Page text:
The anticipation of the next song is spoiled a little by Saul telling Dave that “it’s Sit Down”. They blast through a short sharp version of it that’s far from anthemic, but rocked up and dirty compared to the clean crisp recorded version. The band’s refound love for it ensures that it isn’t simply being rolled out because it’s easy, they want to play with it, twist it and let the love for it flow.

There’s been nothing off All The Colours Of You (or indeed Girl At The End Of The World or Living In Extraordinary Times so far), but that’s rectified by Beautiful Beaches, a song that is a huge hit single from a different time. The Shepherd’s Bush crowd react as strongly to this as they do to pretty much everything else around it. It finishes with just Dave and Debbie playing drums whilst the rest of them turn and face them and kneel to listen, a sign of the camaraderie in the 2023 version of James.

We’re approaching curfew time so Tim tells us they’re going to dispense with the encore ritual given there’s plenty on their typed setlist that they’re not going to be able to play. Getting Away With It (All Messed Up) is the band’s unofficial anthem as it captures the band’s flying by the seat of their pants ethos. It’s been transformed over time from a single that their label almost smuggled out as the only single from their final pre-reformation period album Pleased To Meet You into one of their most-loved songs. It’s a celebration of not conforming, being imperfect, but being true to yourself and in doing so, encapsulates James perfectly.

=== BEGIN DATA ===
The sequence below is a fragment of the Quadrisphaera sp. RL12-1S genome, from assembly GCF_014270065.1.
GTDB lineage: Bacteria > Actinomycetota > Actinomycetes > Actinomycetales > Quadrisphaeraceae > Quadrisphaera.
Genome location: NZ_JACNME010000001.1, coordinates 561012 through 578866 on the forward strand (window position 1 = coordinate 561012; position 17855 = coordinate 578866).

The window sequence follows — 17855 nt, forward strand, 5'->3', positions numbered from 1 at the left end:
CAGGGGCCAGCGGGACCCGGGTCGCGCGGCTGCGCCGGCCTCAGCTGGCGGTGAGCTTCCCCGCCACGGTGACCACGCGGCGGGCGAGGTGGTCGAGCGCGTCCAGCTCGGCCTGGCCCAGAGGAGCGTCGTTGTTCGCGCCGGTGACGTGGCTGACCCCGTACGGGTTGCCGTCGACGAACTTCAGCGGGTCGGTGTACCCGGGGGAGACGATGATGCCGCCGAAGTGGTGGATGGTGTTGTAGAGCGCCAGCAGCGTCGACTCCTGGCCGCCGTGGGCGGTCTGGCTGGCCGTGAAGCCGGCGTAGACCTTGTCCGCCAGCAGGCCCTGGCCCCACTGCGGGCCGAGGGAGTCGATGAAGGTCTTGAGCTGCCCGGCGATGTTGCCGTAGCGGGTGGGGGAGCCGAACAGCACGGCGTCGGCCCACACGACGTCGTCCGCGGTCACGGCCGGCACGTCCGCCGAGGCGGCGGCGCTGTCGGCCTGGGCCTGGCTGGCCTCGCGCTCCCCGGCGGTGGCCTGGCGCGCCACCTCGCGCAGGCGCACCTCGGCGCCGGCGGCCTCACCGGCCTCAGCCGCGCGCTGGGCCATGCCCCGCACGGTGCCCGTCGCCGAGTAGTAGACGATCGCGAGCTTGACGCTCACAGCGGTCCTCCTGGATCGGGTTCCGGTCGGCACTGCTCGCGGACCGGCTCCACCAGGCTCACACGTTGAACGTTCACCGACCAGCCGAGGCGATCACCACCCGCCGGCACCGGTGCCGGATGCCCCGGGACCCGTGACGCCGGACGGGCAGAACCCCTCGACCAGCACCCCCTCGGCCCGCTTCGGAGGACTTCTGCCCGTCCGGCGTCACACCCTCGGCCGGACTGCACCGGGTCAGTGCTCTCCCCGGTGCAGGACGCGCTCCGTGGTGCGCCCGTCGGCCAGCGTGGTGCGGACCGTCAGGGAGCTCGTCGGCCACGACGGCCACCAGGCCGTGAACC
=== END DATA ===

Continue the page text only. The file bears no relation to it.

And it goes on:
“We’ve veered so far from the setlist no one knows what we’re going to play next” Tim tells us with a wry smile. Sometimes is the answer, the one song that almost entirely avoided a spell on the bench over the last few years. It’s celebratory when the crowd take the chorus and Tim lets them, the ground floor bouncing as one, yet it’s nothing compared to everyone letting go for one final time as Saul punctuates the singalong with the opening bars of Laid and for three minutes the place loses its collective shit for the final time.